A consolidation of the INDEX and MATCH functions to provide a "crosshair" lookup would be handy
CROSSHAIR(ColumnArray,ColumnMatch,ColumnMatchType,RowArray,RowMatch,RowMatchType)
Where ColumnArray is the vertical area you want to search, and ColumnMatch is what you are looking for. ColumnMatchType is the match type (will usually be exact match).
RowArray, RowMatch and RowMatchType are the equivalents for the horizontal area. The result will be the contents of the cell at the intersection.This saves referencing the entire area bounded by the ColumnArray and RowArray in the INDEX function, and would also avoid any mistakes caused by the Column and Row areas not intersecting at their top left point.

Corey Becker commented
I'm not sure how Patrick was testing but in the tests I have seen, index/match is often better and any power user will tell you this. I have not met a true power user of Excel that still uses VLOOKUP. It certainly needs an update.

Patrick Gelsema commented
In testing between Vlookup on a table and Index/Match on the same table the Vlookup was much faster. Although in both cases I was referencing the table. I would expect both to have the same performance which it unfortunately doesn't have.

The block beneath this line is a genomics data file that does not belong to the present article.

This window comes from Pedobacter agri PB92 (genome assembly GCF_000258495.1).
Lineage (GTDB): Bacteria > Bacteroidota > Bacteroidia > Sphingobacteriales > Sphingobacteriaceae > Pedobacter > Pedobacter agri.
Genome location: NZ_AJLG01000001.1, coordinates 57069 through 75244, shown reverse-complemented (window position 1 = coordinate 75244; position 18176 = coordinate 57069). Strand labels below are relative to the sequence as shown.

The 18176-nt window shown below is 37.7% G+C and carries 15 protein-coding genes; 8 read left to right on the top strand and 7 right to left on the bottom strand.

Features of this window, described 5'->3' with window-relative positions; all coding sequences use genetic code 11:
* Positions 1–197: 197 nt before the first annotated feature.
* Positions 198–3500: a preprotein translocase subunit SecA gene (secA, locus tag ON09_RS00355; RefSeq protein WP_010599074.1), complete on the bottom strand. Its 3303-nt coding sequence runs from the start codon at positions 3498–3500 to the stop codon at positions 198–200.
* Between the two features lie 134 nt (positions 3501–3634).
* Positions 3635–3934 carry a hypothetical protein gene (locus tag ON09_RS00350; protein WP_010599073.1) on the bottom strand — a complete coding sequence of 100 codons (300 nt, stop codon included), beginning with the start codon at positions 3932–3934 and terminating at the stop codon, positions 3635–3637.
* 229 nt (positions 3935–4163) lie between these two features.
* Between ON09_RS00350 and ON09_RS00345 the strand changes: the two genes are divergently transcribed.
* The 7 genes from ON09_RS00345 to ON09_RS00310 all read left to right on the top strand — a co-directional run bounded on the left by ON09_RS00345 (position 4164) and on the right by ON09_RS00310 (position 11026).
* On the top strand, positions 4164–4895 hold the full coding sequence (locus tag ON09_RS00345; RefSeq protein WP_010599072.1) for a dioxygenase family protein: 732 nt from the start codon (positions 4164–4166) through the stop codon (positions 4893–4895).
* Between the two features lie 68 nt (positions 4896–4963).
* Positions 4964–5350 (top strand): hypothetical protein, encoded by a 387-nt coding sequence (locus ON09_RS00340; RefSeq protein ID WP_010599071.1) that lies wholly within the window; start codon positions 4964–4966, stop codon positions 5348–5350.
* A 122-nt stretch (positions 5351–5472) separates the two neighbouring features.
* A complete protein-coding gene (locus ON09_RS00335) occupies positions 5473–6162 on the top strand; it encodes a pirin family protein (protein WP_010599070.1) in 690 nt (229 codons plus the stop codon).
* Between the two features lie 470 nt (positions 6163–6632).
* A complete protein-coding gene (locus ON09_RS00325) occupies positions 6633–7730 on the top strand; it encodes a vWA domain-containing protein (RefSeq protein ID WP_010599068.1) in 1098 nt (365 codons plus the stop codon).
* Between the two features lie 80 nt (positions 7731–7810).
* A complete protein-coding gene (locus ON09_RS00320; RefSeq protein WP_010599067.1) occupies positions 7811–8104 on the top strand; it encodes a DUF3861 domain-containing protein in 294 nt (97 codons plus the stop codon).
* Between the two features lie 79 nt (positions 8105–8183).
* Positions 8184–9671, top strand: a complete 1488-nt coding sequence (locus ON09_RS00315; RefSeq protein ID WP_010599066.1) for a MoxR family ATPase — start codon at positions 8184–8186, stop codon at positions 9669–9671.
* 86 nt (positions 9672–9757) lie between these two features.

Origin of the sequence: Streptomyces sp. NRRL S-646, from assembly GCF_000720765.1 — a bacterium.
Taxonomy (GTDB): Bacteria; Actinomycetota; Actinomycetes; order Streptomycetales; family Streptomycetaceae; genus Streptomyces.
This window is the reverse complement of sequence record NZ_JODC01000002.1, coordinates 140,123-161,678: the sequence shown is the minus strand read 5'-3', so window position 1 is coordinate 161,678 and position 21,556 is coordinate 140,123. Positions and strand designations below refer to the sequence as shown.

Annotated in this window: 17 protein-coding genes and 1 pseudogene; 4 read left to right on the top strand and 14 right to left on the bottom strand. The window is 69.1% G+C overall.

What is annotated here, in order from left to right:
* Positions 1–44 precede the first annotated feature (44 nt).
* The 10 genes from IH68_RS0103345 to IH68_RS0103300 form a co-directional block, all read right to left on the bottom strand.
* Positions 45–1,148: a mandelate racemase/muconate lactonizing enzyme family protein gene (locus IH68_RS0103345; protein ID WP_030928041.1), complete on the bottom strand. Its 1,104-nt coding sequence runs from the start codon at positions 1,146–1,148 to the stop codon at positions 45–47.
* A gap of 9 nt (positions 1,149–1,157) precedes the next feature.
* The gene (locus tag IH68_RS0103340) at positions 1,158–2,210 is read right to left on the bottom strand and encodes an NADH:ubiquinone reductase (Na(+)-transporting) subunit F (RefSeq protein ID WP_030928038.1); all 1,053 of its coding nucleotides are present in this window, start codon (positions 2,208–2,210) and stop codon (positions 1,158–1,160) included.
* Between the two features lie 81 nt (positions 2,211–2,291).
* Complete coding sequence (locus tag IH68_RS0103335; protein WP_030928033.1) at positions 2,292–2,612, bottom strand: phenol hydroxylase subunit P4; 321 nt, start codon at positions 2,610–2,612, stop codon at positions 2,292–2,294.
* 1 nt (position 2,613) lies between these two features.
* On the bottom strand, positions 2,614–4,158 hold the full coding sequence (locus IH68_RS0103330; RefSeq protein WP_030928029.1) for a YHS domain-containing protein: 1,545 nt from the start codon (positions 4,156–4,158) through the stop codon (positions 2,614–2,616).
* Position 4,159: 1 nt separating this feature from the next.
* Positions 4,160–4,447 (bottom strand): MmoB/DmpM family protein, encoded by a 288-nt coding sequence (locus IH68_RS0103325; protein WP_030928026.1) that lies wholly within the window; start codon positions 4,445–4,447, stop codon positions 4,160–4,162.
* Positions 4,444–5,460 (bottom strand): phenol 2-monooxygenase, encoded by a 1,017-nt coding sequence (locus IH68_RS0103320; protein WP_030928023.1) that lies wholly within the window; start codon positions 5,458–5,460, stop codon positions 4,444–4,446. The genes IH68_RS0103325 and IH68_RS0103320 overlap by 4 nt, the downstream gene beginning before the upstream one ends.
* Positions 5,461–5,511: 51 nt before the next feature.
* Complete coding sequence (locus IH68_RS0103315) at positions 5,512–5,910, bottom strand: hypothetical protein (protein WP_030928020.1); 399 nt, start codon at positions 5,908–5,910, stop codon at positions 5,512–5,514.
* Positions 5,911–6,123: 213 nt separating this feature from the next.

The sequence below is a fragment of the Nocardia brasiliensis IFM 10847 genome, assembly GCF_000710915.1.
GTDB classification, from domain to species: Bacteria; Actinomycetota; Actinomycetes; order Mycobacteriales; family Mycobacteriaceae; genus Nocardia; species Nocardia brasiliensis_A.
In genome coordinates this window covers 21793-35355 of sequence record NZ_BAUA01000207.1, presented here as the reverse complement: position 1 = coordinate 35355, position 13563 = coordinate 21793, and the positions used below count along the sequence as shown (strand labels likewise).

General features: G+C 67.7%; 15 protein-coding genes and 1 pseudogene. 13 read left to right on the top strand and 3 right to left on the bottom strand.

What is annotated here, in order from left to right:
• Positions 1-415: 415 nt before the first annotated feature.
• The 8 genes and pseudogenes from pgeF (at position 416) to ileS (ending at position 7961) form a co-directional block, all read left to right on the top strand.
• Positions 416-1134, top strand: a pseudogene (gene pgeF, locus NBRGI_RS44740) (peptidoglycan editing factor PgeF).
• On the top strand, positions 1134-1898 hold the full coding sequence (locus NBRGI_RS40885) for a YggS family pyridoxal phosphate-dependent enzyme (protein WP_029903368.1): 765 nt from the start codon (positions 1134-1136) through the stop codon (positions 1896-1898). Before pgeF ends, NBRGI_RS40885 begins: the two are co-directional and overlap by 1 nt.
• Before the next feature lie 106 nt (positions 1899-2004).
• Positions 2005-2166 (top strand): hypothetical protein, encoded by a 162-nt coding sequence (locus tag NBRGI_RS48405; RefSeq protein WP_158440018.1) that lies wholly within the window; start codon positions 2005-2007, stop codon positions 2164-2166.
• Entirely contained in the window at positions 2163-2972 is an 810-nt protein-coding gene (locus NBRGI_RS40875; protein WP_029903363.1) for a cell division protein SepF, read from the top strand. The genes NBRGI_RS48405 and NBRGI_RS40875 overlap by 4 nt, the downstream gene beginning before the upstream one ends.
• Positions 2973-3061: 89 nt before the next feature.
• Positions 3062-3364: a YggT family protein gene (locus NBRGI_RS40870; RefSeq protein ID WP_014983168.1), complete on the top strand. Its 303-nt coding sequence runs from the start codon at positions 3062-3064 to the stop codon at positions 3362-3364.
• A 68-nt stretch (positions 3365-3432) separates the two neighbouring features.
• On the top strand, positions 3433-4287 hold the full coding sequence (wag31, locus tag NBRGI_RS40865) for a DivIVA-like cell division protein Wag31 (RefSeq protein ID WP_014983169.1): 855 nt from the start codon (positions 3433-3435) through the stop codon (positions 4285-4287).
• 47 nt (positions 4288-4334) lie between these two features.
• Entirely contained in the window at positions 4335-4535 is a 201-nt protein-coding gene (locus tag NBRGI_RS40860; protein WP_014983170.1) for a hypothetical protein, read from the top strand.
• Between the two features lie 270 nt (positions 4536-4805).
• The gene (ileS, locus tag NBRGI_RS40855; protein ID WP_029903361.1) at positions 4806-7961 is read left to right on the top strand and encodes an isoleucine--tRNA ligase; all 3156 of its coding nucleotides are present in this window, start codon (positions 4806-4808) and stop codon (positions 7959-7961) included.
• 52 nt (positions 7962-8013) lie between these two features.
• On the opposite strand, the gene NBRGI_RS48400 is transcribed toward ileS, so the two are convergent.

Col Delane commented
There is no need to replace or "fix" VLOOKUP or HLOOKUP  they are not broken! They have a purpose the same as every other function  it's just that many users try to utilise them when another function (or combo) would be more appropriate.
Most users blindly stick with a hardcoded column offset value rather than return it dynamically by using other functions such as MATCH, COLUMN or COLUMNS (either to lookup a varying column position or to cater for subsequent inserting/deleting of columns in the lookup array which changes the required offset value)
An INDEX/MATCH combination is no more difficult/unintuitive than the equivalent VLOOKUP, is more flexible/powerful, and it references far less cells if the VL array spans more than 2 columns.

Dory Owen commented
Maybe some new functions to replace the complex INDEX, MATCH stuff as seen at the link below.
http://trumpexcel.com/2013/09/excelindexfunctionitsmagical/ 
Anonymous commented
Index(match()) can do this....and is much better

Alexander Carse commented
Please don't do this. The lookup functions require much more maintenance than indexmatch and therefore represent a much higher error risk as a result. In fact anything Microsoft can do to encourage people not to use them would be greatly appreciated.